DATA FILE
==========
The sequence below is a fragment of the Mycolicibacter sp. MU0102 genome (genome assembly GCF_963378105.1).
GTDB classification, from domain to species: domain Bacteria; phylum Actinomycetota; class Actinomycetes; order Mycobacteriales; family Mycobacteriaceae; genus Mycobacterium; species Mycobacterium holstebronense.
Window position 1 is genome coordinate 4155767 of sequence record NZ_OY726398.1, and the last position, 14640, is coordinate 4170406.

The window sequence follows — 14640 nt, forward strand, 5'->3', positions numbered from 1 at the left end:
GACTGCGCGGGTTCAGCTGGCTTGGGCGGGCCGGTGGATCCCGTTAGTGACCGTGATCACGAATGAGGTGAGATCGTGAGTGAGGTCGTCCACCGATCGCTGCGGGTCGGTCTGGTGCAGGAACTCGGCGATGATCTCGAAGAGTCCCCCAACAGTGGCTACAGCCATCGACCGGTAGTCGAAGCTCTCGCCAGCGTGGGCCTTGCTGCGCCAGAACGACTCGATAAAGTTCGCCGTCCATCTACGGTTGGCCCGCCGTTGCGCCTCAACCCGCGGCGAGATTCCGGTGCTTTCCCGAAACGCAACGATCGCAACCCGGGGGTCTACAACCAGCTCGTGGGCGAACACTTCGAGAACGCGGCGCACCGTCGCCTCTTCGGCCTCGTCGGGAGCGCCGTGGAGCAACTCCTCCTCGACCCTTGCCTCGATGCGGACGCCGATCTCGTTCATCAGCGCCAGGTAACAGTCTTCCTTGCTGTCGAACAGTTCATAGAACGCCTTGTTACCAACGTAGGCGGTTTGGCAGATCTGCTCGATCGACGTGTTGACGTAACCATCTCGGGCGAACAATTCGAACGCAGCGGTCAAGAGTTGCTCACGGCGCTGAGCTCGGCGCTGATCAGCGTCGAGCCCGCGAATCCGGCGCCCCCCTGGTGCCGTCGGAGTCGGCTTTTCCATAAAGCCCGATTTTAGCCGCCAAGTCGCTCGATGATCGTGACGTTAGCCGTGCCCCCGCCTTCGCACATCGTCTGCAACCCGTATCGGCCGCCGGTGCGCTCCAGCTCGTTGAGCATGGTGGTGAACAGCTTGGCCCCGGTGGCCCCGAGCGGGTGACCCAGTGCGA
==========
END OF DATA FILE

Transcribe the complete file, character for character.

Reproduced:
The sequence below is a fragment of the Mycolicibacter sp. MU0102 genome (genome assembly GCF_963378105.1).
GTDB classification, from domain to species: domain Bacteria; phylum Actinomycetota; class Actinomycetes; order Mycobacteriales; family Mycobacteriaceae; genus Mycobacterium; species Mycobacterium holstebronense.
Window position 1 is genome coordinate 4155767 of sequence record NZ_OY726398.1, and the last position, 14640, is coordinate 4170406.

The window sequence follows — 14640 nt, forward strand, 5'->3', positions numbered from 1 at the left end:
GACTGCGCGGGTTCAGCTGGCTTGGGCGGGCCGGTGGATCCCGTTAGTGACCGTGATCACGAATGAGGTGAGATCGTGAGTGAGGTCGTCCACCGATCGCTGCGGGTCGGTCTGGTGCAGGAACTCGGCGATGATCTCGAAGAGTCCCCCAACAGTGGCTACAGCCATCGACCGGTAGTCGAAGCTCTCGCCAGCGTGGGCCTTGCTGCGCCAGAACGACTCGATAAAGTTCGCCGTCCATCTACGGTTGGCCCGCCGTTGCGCCTCAACCCGCGGCGAGATTCCGGTGCTTTCCCGAAACGCAACGATCGCAACCCGGGGGTCTACAACCAGCTCGTGGGCGAACACTTCGAGAACGCGGCGCACCGTCGCCTCTTCGGCCTCGTCGGGAGCGCCGTGGAGCAACTCCTCCTCGACCCTTGCCTCGATGCGGACGCCGATCTCGTTCATCAGCGCCAGGTAACAGTCTTCCTTGCTGTCGAACAGTTCATAGAACGCCTTGTTACCAACGTAGGCGGTTTGGCAGATCTGCTCGATCGACGTGTTGACGTAACCATCTCGGGCGAACAATTCGAACGCAGCGGTCAAGAGTTGCTCACGGCGCTGAGCTCGGCGCTGATCAGCGTCGAGCCCGCGAATCCGGCGCCCCCCTGGTGCCGTCGGAGTCGGCTTTTCCATAAAGCCCGATTTTAGCCGCCAAGTCGCTCGATGATCGTGACGTTAGCCGTGCCCCCGCCTTCGCACATCGTCTGCAACCCGTATCGGCCGCCGGTGCGCTCCAGCTCGTTGAGCATGGTGGTGAACAGCTTGGCCCCGGTGGCCCCGAGCGGGTGACCCAGTGCGA